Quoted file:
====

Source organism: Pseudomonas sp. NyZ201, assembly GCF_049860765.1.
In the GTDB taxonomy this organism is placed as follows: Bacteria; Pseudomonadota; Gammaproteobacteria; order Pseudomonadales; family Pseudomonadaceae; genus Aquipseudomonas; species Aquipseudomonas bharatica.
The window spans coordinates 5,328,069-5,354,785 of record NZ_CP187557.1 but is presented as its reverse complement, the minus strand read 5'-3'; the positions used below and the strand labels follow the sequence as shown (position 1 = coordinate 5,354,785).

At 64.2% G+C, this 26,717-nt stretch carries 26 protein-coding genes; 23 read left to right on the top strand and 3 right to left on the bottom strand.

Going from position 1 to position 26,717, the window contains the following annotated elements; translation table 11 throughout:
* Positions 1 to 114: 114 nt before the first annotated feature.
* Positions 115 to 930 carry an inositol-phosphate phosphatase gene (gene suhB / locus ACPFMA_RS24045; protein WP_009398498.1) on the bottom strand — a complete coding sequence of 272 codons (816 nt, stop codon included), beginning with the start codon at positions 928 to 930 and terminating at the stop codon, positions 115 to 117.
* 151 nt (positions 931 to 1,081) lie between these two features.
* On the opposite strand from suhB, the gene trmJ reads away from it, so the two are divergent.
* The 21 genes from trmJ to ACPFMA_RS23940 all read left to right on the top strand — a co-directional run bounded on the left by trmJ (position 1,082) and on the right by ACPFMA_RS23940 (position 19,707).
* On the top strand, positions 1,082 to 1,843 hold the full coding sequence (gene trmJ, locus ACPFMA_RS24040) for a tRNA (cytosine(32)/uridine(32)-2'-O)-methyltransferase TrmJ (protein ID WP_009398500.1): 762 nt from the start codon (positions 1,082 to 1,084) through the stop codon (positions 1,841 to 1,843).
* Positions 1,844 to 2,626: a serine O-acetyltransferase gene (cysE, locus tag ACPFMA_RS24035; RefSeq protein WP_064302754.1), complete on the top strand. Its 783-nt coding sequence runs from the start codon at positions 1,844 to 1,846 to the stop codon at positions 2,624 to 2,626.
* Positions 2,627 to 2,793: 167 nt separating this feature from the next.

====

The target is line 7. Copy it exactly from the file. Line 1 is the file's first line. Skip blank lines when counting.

* Positions 115 to 930 carry an inositol-phosphate phosphatase gene (gene suhB / locus ACPFMA_RS24045; protein WP_009398498.1) on the bottom strand — a complete coding sequence of 272 codons (816 nt, stop codon included), beginning with the start codon at positions 928 to 930 and terminating at the stop codon, positions 115 to 117.